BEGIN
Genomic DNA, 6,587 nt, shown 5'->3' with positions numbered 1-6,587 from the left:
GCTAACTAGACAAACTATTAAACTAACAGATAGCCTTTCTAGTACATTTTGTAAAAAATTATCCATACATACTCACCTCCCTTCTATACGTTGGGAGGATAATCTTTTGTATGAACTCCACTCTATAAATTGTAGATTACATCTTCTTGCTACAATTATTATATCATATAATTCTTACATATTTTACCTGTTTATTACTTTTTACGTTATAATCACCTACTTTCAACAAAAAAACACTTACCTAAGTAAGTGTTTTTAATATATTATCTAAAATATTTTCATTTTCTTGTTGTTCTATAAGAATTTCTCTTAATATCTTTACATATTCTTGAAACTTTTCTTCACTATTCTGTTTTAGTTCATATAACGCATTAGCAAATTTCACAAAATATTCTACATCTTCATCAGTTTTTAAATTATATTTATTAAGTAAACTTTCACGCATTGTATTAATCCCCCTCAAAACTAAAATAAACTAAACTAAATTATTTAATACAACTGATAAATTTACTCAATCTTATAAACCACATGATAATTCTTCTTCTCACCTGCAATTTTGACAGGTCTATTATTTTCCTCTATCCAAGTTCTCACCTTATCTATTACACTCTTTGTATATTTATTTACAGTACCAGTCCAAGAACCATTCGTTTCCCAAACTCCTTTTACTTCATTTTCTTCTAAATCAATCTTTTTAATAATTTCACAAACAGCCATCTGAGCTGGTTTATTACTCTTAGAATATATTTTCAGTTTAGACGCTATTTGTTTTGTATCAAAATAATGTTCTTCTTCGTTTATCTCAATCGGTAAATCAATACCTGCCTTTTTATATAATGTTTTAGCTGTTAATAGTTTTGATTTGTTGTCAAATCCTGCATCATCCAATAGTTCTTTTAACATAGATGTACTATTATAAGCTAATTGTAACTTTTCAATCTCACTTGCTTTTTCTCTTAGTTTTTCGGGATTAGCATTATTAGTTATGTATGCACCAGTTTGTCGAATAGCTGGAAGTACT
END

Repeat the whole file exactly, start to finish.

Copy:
Genomic DNA, 6,587 nt, shown 5'->3' with positions numbered 1-6,587 from the left:
GCTAACTAGACAAACTATTAAACTAACAGATAGCCTTTCTAGTACATTTTGTAAAAAATTATCCATACATACTCACCTCCCTTCTATACGTTGGGAGGATAATCTTTTGTATGAACTCCACTCTATAAATTGTAGATTACATCTTCTTGCTACAATTATTATATCATATAATTCTTACATATTTTACCTGTTTATTACTTTTTACGTTATAATCACCTACTTTCAACAAAAAAACACTTACCTAAGTAAGTGTTTTTAATATATTATCTAAAATATTTTCATTTTCTTGTTGTTCTATAAGAATTTCTCTTAATATCTTTACATATTCTTGAAACTTTTCTTCACTATTCTGTTTTAGTTCATATAACGCATTAGCAAATTTCACAAAATATTCTACATCTTCATCAGTTTTTAAATTATATTTATTAAGTAAACTTTCACGCATTGTATTAATCCCCCTCAAAACTAAAATAAACTAAACTAAATTATTTAATACAACTGATAAATTTACTCAATCTTATAAACCACATGATAATTCTTCTTCTCACCTGCAATTTTGACAGGTCTATTATTTTCCTCTATCCAAGTTCTCACCTTATCTATTACACTCTTTGTATATTTATTTACAGTACCAGTCCAAGAACCATTCGTTTCCCAAACTCCTTTTACTTCATTTTCTTCTAAATCAATCTTTTTAATAATTTCACAAACAGCCATCTGAGCTGGTTTATTACTCTTAGAATATATTTTCAGTTTAGACGCTATTTGTTTTGTATCAAAATAATGTTCTTCTTCGTTTATCTCAATCGGTAAATCAATACCTGCCTTTTTATATAATGTTTTAGCTGTTAATAGTTTTGATTTGTTGTCAAATCCTGCATCATCCAATAGTTCTTTTAACATAGATGTACTATTATAAGCTAATTGTAACTTTTCAATCTCACTTGCTTTTTCTCTTAGTTTTTCGGGATTAGCATTATTAGTTATGTATGCACCAGTTTGTCGAATAGCTGGAAGTACT